Per month subscription plan: Some vendors offer a per month subscription plan that includes an unlimited number of employees. These solutions, however, generally have limited functionality and support. 

The ideal customers for per month subscription plans are small businesses that don’t have extensive payroll needs. Larger companies will likely need more comprehensive features like tax filing and the ability to edit employee checks. 

Perpetual license fee: Companies that deploy enterprise resource planning (ERP), HRMS or accounting solutions on-premise can often purchase a perpetual license for a payroll module as well. This one-time fee is generally much higher than a monthly subscription price and doesn’t include upgrades. 

With a perpetual license, however, companies have more control over their data. In addition, the payroll module is better integrated with the solution’s other modules for accounting, HR, and time and attendance. 

For more specific vendor pricing, head over to our payroll software pricing guide. 

Challenges of Payroll Software 

Payroll systems, while beneficial, come with challenges, including: 

Getting buy-in from top executives or accounting staff:  Getting buy-in from your key players can be a challenge, especially if they prefer outsourcing payroll versus having it in house. Or if they aren’t sure about purchasing a dedicated payroll system. 

Getting buy-in from IT: Another challenge is getting buy-in from IT staff, as they’ll have concerns on security and software hosting. IT may feel they don’t have enough resources to host the solution on-premise, so having the vendor host the solution is better. On the other hand, IT may prefer to host the software on-premise for security reasons, so having a cloud solution may not be a good choice. 

Lacking the required features:  Issues with features may be more challenging for small businesses, as solutions targeted to that audience may not include every payroll feature. Also, certain HR functions (such as time and attendance management or benefits management) may either be optional add-ons or not offered at all.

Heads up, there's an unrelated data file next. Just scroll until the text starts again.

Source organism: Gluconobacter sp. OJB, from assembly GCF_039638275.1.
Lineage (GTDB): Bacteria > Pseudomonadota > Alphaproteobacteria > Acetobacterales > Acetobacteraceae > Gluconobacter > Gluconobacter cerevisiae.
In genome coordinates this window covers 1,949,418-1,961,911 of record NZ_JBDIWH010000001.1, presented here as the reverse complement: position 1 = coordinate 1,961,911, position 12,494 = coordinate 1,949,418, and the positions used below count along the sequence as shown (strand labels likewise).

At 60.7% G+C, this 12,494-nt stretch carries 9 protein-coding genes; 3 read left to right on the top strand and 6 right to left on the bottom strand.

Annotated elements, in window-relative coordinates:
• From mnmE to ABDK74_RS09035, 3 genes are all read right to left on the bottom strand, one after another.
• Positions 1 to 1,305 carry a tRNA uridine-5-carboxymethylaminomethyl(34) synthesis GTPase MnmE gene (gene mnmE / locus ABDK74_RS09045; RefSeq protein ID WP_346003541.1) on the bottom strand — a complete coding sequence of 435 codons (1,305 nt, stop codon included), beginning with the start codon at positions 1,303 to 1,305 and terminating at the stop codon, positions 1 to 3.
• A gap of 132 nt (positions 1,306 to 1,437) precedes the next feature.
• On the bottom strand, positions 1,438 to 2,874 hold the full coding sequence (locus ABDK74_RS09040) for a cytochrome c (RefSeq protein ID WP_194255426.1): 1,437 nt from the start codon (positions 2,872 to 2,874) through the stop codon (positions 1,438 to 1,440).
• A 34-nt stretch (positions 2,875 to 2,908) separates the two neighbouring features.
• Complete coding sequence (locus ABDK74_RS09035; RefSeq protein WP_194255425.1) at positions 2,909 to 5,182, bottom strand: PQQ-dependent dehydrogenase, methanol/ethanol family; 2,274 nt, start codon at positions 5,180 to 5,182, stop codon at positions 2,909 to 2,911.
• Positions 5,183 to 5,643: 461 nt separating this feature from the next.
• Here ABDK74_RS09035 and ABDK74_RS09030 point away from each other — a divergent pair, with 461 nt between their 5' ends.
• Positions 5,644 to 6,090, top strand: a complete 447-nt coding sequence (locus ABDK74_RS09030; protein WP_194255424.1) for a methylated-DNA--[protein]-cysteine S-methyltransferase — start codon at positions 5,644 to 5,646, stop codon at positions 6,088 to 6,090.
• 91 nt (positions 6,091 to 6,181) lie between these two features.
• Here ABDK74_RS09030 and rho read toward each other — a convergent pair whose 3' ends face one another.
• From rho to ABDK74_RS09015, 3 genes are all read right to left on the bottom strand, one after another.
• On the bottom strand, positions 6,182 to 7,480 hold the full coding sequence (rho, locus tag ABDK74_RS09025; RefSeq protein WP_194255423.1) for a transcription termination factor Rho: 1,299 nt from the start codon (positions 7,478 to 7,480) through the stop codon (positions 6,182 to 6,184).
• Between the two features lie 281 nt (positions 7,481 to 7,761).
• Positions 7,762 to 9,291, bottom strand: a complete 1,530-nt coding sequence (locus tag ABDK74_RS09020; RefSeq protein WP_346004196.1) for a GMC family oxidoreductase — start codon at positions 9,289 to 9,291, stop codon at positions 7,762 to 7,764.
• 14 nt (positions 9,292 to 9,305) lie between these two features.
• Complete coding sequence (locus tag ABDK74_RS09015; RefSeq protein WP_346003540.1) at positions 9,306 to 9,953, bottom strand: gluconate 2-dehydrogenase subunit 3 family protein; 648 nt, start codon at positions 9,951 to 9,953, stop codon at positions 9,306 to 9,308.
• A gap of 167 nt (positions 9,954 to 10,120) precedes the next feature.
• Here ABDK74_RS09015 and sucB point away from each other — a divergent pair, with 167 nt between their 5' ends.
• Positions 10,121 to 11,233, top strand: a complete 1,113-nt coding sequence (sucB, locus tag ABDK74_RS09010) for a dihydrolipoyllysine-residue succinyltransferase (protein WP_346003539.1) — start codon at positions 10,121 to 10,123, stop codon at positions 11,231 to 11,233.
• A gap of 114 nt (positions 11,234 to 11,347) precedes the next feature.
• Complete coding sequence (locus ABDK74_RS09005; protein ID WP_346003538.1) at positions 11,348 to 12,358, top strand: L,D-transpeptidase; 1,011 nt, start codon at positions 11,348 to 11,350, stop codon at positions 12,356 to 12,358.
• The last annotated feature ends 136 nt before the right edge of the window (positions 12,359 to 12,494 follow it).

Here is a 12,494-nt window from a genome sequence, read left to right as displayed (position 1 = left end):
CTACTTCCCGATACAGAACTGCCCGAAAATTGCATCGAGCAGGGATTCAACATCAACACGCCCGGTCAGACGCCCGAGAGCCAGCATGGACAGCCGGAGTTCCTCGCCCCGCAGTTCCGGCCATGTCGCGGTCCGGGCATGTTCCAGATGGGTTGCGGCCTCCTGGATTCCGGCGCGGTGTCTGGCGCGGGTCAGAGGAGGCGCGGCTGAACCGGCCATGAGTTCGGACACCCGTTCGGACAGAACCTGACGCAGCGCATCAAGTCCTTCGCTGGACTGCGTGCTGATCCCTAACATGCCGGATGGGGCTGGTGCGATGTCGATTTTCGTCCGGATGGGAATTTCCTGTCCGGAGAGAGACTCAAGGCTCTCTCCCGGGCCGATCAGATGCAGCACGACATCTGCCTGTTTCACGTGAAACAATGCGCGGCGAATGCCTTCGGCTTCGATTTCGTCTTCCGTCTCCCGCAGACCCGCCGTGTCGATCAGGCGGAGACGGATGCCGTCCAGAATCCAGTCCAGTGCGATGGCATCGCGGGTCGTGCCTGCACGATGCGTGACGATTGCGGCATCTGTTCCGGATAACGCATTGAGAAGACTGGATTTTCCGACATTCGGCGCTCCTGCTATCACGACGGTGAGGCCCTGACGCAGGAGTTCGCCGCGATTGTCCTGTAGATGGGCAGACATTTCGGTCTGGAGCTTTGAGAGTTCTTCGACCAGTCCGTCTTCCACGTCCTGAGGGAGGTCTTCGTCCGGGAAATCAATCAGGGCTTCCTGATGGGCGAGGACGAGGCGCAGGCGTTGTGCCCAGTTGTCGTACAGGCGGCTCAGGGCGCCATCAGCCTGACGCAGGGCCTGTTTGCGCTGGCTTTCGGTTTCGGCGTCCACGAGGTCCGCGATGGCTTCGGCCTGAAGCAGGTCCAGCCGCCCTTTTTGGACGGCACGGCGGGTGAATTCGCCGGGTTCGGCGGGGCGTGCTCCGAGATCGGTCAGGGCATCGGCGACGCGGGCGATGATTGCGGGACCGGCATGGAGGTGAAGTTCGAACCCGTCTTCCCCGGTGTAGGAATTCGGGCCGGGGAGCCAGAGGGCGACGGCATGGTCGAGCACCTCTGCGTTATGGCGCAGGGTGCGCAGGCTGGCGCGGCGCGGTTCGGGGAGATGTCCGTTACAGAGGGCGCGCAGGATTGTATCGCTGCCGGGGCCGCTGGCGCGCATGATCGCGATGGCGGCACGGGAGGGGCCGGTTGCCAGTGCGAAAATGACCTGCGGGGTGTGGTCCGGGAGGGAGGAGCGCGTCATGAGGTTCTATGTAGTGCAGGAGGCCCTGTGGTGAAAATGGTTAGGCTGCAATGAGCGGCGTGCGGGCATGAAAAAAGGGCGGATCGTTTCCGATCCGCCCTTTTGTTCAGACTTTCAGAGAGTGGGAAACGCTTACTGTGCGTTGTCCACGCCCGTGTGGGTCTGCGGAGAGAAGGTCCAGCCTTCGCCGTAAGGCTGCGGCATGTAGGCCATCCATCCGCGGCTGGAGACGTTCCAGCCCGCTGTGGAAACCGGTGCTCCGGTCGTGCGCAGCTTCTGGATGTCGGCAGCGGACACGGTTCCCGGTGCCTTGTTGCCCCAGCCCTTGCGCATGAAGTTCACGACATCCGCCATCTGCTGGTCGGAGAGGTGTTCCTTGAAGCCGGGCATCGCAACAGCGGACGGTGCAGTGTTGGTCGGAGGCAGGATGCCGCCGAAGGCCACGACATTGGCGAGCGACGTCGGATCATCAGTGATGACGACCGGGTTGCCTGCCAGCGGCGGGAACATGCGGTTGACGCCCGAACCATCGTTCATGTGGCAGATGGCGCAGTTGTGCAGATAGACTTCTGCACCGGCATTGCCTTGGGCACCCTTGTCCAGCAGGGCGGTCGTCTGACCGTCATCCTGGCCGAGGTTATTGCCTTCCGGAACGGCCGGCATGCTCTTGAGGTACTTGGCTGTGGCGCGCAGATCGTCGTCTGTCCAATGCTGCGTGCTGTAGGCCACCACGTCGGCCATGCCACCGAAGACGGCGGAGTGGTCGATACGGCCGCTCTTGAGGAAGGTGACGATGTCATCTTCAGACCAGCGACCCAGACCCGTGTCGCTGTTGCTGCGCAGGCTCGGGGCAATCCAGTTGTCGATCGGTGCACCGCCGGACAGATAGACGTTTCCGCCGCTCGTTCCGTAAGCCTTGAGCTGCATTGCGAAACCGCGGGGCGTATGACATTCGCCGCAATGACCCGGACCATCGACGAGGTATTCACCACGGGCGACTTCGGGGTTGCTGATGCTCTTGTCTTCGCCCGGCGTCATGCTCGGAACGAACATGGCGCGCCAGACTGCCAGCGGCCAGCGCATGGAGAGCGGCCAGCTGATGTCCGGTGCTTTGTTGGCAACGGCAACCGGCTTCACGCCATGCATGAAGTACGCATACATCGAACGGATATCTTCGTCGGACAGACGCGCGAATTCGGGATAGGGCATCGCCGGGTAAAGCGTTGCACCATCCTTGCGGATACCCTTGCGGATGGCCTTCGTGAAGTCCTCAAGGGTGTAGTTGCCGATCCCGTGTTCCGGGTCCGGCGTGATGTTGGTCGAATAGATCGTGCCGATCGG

Lack of integration with existing systems: Having a payroll solution integrate with a business’ existing systems (e.g. accounting or HRMS) is important so all the info is in one place without manual data entry. However, not all vendors offer this feature. 

Market Trends 

Like many other software markets, the payroll market has experienced changes in recent years. We’ve listed a few key market trends below. 

Pay schedules become more flexible: The traditional pay cycle tends to be biweekly or monthly. However, according to a CareerBuilder survey, 78% of employees are living paycheck-to-paycheck, and if unexpected expenses come up, they can’t wait until their next scheduled paycheck. There could be cases where an employee asks for a partial advance on their next paycheck, so payroll software vendors have come up with ways to pay employees outside the regular cycle. 

For example, Gusto’s Flexible Pay lets employees choose the day they want to get paid and then advances funds to the employee’s account. The funds are then repaid during the next regular payroll cycle.   

Artificial intelligence (AI) will be a key feature: AI technology is becoming prevalent in HR software, especially employee lifecycle management. And payroll is no exception. One key example of how AI benefits payroll software is in time and attendance. To help fight issues with buddy punching and time clock fraud, and to verify time worked, AI can predict regular time tracking patterns and spot any discrepancies.  

More businesses are migrating to cloud-based software: In the past, payroll solutions were only deployed on-premise. Now that many vendors offer cloud-based deployment, more businesses are opting for it. The key benefits the cloud provides users are lower costs and no worries about having to install or maintain software and server upgrades. 

Hybrid payroll solutions: Companies are beginning to offer hybrid payroll solutions, which combine payroll software (available in the cloud) and payroll outsourcing. 

Hybrid solutions are especially beneficial for small businesses that still want some control over payroll data, but not the headaches of fully running payroll and ensuring tax compliance. One example is Patriot Software. Its Full Service Payroll package allows the business to process payroll straight from the software, while Patriot handles the tax withholdings and ensures proper tax compliance. 

Recent Payroll Software Blog Posts 

To stay up to date on what’s happening in the payroll software market, check out our most recent blog posts.